Fusion plowed deeply into Trump’s past. Researchers looked at Trump’s bankruptcies and business partners, as well as cases in which unsavory buyers paid large sums for Trump real estate. The more the Fusion team members learned, the more alarmed they say they grew. After months of excavating Trump’s history, the firm came to a unanimous conclusion in the spring of 2016, as Trump was locking up the Republican nomination: Its staff members needed “to do what they could to keep Trump out of the White House.”
Deciding the company needed more insight into Trump’s Russia dealings, Fusion hired Christopher Steele, who had worked in Moscow as a spy for Britain’s MI6 and now had his own private intelligence firm. They thought that “no one would ever find out” about the discreet work Steele would perform. That prediction proved naive: In time, the whole world would know.
The dossier Steele produced was actually a series of 17 memos written for Fusion in the second half of 2016. Steele’s findings were stark. The first memo that arrived at Fusion’s office via FedEx said that Russia had been “cultivating, supporting and assisting Trump” for years, Simpson and Fritsch write. What’s more, Russia had dirt on Trump that left him vulnerable to “blackmail,” Steele alleged.
“We threw a line in the water and Moby Dick came back,” Simpson would later testify in Congress. A good chunk of the book details how Fusion and Steele tried to alert U.S. law enforcement and the news media to the material they’d uncovered. The firm’s office in Washington’s Dupont Circle neighborhood became “something of a public reading room” for journalists seeking information about Trumpworld, the authors write. Looking to meet with reporters and possibly advance stories about Trump and Russia, Simpson and Fritsch made an appearance at the Democratic convention in Philadelphia in July 2016. While there, they met the New York Times executive editor Dean Baquet and another of the paper’s editors at a Rittenhouse Square–hotel restaurant to lay out Trump’s “ongoing flirtation with Putin’s Russia.” Two months later, Simpson and Fritsch arranged for Steele to come to Washington and meet privately with The Washington Post and marquee investigative reporters at the Times, The New Yorker, ABC News, and other outlets.
In the end, they write, they were disappointed that the news media largely missed an important story before Election Day: that the FBI was investigating Russia’s furtive efforts to install Trump in the White House. Steele himself had met with an FBI contact in London in July 2016 to share his findings, the book says. The agent was “flabbergasted,” according to Steele, and pledged to notify his bosses.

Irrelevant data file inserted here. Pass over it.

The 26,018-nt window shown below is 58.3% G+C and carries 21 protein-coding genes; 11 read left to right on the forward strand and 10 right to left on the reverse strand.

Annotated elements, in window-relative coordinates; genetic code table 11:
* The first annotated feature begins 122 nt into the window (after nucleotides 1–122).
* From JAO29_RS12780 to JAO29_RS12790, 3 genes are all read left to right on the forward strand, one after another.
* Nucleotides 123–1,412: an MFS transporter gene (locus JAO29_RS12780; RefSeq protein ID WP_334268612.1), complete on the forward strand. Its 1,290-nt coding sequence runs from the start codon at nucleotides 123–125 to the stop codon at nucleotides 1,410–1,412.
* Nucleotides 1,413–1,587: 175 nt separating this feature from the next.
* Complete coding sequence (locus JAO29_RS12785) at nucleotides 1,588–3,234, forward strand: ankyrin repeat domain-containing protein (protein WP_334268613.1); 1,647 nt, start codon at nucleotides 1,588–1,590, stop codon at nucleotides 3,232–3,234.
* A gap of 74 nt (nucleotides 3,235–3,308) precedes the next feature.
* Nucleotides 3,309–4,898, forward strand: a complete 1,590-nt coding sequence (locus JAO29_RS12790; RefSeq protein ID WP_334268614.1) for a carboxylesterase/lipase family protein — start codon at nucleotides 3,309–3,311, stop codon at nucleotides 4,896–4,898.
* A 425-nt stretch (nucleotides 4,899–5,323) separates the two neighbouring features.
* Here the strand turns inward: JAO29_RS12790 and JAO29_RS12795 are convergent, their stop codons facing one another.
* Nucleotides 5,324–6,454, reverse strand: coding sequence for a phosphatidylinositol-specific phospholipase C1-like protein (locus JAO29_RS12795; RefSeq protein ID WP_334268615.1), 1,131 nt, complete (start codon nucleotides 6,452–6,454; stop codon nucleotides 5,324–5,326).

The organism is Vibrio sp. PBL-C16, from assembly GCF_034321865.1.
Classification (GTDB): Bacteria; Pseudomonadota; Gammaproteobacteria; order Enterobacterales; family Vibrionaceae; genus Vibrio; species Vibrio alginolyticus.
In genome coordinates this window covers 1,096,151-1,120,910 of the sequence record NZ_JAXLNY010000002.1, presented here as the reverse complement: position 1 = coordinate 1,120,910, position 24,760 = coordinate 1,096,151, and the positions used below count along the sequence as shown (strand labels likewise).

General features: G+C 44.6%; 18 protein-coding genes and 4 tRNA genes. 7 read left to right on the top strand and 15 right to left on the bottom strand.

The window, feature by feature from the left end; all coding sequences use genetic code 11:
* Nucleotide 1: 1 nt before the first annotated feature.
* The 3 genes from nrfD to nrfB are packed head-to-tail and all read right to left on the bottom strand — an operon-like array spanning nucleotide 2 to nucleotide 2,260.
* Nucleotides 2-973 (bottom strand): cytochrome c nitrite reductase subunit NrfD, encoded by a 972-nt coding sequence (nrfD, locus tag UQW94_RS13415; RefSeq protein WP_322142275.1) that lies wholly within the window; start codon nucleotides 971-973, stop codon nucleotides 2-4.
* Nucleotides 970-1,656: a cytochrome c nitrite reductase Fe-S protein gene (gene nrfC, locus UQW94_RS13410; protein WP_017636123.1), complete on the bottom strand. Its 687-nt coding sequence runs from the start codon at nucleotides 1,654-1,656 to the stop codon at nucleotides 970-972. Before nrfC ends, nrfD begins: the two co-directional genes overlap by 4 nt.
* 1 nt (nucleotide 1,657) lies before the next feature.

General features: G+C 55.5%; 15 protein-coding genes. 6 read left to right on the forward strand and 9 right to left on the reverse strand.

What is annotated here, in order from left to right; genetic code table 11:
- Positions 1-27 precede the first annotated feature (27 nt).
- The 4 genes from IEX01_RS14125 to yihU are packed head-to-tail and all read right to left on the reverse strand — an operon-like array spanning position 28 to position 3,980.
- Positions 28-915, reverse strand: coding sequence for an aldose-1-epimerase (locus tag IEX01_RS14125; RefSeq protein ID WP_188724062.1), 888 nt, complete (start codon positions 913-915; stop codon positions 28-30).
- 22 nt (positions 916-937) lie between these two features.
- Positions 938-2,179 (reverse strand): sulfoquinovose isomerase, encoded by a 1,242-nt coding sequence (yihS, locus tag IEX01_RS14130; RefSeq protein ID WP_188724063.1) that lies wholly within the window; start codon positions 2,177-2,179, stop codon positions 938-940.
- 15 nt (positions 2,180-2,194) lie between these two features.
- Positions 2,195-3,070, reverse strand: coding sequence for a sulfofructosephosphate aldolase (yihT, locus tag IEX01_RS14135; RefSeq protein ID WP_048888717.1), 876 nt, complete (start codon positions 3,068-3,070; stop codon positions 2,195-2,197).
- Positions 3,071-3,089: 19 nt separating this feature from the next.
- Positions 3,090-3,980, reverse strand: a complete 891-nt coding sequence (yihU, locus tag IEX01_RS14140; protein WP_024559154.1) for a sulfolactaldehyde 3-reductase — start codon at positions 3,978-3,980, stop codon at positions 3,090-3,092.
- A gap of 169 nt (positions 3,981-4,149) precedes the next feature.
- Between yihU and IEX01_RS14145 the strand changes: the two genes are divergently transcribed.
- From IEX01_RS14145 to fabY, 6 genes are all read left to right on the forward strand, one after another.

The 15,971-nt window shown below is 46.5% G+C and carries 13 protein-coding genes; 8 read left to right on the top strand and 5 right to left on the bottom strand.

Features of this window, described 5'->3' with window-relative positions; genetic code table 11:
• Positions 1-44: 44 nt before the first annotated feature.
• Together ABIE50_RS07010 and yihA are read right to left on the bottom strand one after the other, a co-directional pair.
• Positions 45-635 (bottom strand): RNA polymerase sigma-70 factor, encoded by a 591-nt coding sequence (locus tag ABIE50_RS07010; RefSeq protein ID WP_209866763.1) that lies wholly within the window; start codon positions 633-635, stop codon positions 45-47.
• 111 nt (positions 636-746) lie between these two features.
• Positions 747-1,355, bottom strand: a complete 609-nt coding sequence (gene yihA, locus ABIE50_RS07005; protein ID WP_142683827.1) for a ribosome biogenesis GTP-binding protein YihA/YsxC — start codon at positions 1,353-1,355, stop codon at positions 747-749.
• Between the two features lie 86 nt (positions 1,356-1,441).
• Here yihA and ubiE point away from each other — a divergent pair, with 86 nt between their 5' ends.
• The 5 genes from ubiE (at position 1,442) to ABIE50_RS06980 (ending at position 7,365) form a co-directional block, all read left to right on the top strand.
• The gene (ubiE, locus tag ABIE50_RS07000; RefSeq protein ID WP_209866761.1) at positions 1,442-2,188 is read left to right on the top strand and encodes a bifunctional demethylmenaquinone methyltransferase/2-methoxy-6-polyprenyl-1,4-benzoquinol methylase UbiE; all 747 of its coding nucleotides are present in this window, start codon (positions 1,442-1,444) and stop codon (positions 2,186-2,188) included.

The authors were particularly incensed over a Times piece published a week before the election with the headline: “Investigating Donald Trump, FBI Sees No Clear Link to Russia.” In fact, Russia was meddling in the election to help Trump win, the U.S. intelligence community would later conclude, though Special Counsel Robert Mueller did not find evidence that Trump’s campaign team conspired with the country. “I think, first of all, you need to know what an abortion of a story you guys wrote on Halloween,” Simpson told the paper’s reporters in a private meeting after the election.
Parts of the book seem straight out of Spy vs. Spy. After the election, an adviser to Senator John McCain of Arizona, David Kramer, flew to London to meet Steele. When his plane landed at Heathrow Airport, he got a text message from Steele telling him to look for a man in a blue coat holding a copy of the Financial Times. That was Steele. He drove Kramer to his house, showed him a copy of the dossier, took him to lunch, and drove him back to Heathrow for his flight home. Simpson would later give Kramer a copy of the dossier, which McCain turned over to James Comey, the then-director of the FBI. Comey would go on to brief President-elect Trump on some of the dossier’s allegations in the days before he was sworn in.
In leaky Washington, it was only a matter of time before the dossier got out. Kramer would later say in a deposition that he gave it to multiple reporters, though he cautioned them that it needed to be verified and shouldn’t be published. BuzzFeed ultimately posted it on January 10, 2017, 10 days before the inauguration. Soon afterward, news reports would out Steele and Fusion, setting in motion a conservative counterattack that continues to this day.